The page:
“Someone smells like a dog.”
“Why are you looking at me?”
Our dogs are pretty clean, overall. They don’t have many chances to get dirty, although in our old house Sophie managed to find stinkbugs in the basement with alarming regularity. She’s smart, though, and soon made the connection between rolling in the latest Eau de Canine perfume and going straight into the tub, do not pass go, do not collect $200.
Our philosophy behind having clean dogs is pretty simple. We like petting them without getting grime on our hands, and we prefer that the house not smell like dogs.
So today was Doggie Bath Day. As soon as I said the word “bath,” Sophie went stone-still and tried to melt into the couch. She knows what that word means – she can even spell it – and she wants no parts of it.
Shiloh followed me right upstairs and into the bathroom, because he doesn’t know what ANY words mean. He watched me hook up the spray hose to the shower head. He observed me getting out a stack of towels. Being a good sport with a bad memory, he even jumped into the tub, wagging his tail.
He endured the first round of water and soap with equanimity. “Hmmm,” I could see him thinking, weighing his options as I lathered up his back. “This doesn’t seem TOO bad. It’s kind of like getting petted, only with bubbles. Odd but strangely compelling.”
When I moved on to his head and neck, however, the situation deteriorated rapidly. He went from gentle and amiable to panic-stricken in seconds, even though – and here’s the interesting part – nothing unusual happened. I did not spray gallons of water directly into his eyes or ears. I failed to squirt dog shampoo up his nose. We were not suddenly menaced by a gigantic wall of water. There was no gelatinous ooze monster with teeth like razor blades emerging from the drain.
“Good boy, Shiloh! Good, good boy. That’s right, you’re a good HEY STOP! NO! STAY IN THE TUB! No no no no Shiloh what are you OUCH! NO! NO CLIMBING ON MY HEAD! COME ON, BOY, GOOD DOG AIIIIGGGGHHHHHH!”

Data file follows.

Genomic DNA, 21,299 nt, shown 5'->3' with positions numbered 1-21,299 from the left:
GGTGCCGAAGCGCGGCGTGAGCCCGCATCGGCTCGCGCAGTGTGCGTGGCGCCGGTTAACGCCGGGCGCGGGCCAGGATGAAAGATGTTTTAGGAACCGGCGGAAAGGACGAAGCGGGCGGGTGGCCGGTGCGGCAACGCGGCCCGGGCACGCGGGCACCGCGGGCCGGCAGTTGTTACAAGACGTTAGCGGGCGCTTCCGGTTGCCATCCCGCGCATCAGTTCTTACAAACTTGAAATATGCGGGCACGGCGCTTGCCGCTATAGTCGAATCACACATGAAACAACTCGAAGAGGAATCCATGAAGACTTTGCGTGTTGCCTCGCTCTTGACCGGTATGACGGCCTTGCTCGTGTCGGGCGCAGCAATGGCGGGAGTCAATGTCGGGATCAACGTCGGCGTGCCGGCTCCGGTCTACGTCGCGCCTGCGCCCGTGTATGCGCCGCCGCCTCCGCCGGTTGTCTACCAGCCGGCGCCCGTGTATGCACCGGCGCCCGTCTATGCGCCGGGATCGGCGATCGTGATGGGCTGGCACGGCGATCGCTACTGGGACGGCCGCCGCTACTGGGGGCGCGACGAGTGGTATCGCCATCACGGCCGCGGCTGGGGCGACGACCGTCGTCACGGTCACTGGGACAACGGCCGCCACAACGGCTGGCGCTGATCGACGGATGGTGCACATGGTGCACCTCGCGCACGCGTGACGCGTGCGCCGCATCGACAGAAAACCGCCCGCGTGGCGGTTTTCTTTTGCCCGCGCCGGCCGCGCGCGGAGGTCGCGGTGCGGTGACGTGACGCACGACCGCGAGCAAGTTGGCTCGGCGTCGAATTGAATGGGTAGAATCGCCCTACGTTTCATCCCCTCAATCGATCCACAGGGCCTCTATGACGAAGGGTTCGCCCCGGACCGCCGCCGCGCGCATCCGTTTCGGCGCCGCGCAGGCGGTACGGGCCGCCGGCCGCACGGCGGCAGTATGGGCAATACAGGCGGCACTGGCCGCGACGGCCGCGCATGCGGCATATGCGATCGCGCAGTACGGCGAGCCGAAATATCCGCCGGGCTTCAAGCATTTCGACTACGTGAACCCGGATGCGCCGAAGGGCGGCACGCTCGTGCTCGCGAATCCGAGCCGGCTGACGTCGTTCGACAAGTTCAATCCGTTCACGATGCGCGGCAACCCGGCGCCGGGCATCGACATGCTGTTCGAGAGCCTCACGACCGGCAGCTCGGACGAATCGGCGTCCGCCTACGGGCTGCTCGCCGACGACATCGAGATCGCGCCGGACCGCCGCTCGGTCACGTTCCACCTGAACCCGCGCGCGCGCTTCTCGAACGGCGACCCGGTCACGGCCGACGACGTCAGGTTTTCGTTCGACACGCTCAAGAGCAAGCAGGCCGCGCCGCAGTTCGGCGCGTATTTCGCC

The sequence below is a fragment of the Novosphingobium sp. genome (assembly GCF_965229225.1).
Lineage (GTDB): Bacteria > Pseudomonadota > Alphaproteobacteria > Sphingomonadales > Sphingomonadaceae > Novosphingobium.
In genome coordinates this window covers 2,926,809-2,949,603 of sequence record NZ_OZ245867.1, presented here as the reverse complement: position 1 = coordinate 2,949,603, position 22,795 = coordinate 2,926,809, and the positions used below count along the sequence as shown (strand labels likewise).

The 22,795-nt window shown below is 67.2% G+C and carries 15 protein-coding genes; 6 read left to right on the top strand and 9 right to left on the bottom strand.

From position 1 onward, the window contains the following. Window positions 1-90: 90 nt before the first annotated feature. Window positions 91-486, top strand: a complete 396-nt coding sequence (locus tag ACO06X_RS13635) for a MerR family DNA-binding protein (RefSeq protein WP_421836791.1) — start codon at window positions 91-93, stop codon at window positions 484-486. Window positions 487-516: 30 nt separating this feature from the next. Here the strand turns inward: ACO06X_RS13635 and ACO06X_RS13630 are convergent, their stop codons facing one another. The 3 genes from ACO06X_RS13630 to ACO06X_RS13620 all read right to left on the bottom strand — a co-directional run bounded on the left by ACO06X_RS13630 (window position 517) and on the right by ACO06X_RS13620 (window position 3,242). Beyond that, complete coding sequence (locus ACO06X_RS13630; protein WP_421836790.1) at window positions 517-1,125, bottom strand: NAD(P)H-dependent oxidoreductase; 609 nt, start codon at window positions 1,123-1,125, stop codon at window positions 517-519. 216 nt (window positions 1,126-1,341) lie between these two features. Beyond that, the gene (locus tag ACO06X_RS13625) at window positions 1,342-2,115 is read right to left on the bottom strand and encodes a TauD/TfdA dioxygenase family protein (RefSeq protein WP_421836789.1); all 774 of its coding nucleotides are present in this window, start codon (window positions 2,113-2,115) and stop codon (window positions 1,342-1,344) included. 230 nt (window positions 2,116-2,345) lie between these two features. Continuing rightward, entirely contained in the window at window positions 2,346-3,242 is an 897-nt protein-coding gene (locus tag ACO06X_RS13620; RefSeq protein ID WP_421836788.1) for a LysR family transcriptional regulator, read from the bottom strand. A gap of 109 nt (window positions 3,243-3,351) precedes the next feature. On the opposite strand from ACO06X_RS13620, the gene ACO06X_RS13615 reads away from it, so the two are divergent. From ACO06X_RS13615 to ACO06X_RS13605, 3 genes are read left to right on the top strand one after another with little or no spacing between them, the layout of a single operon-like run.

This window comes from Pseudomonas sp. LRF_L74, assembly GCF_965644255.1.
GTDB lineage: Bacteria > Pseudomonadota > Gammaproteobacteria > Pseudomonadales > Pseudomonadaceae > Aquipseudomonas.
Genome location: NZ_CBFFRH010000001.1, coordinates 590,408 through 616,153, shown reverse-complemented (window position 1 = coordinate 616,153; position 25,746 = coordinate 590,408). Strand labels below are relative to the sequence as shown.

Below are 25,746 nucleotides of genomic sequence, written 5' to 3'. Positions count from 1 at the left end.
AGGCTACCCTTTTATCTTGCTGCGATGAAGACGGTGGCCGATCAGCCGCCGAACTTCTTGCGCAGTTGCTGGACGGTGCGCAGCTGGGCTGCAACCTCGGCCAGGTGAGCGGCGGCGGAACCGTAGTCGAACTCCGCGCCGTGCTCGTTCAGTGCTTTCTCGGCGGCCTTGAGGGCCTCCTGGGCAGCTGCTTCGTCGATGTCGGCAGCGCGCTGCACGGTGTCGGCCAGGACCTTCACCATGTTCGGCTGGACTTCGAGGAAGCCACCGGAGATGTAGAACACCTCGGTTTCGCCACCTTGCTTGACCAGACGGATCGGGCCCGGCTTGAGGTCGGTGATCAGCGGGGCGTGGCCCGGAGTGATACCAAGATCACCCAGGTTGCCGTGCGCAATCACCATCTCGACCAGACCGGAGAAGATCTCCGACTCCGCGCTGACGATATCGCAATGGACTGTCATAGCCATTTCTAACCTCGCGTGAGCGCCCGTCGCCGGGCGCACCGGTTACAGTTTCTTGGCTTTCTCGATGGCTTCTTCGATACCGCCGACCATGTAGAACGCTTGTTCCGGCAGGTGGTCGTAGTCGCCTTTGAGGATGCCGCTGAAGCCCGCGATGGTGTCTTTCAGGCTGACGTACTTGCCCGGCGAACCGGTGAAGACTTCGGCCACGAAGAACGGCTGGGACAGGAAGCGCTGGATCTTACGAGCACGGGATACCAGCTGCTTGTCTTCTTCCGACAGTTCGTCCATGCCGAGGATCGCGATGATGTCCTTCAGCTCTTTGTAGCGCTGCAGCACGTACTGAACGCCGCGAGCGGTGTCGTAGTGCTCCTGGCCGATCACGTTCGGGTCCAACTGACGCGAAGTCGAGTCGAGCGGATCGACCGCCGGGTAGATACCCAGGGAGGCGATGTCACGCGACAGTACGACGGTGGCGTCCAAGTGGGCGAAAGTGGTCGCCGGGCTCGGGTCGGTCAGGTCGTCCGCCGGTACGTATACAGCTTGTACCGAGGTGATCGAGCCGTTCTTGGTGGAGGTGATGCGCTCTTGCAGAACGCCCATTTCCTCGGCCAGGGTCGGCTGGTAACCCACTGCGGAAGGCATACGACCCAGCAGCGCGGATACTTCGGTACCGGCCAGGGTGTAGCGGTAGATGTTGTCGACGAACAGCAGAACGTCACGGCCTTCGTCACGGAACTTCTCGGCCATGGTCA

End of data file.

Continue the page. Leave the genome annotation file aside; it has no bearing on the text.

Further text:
Afterwards, I dried him off, mildly stunned. He even gave me his paws, probably out of sheer embarrassment. I squelched downstairs, dripping, to inform my husband that he was on deck to wash Sophie. I was done.
There were two spots – one on my shoulder, one on the side of my shorts – that weren’t soaked. Muscles I didn’t even know I had ached from keeping Shiloh in the tub. In direct defiance of basic anatomy, I somehow got water in my spleen.
Doggie bath time isn’t fun for ANYONE.
Sure, there are local places that wash dogs, but Shiloh hates them. Despite the attentions of caring, gentle staff who genuinely love dogs, he struggles and wheezes and sounds like Darth Dog to the point that even Sophie feels sorry for him. Last time we took him, she toddled into the washing area and laid down on the rubber floor mat in a surprising show of solidarity.
It didn’t help, of course, but it was still cute.
So I’ll wash Shiloh at the house, and he’ll remember halfway through every bath that he hates getting baths, and I’ll get soaked, and he’ll get embarrassed. And Sophie will hope against hope that Shiloh continues to go first, and that we’ll somehow be distracted into forgetting that we have two dogs. At least as far as bath-time is concerned. Dinner time? That’s a whole different story.
And we’ll ALL keep our eyes open for a gelatinous ooze monster with teeth like razor blades emerging from ANY drain.
You know, just in case.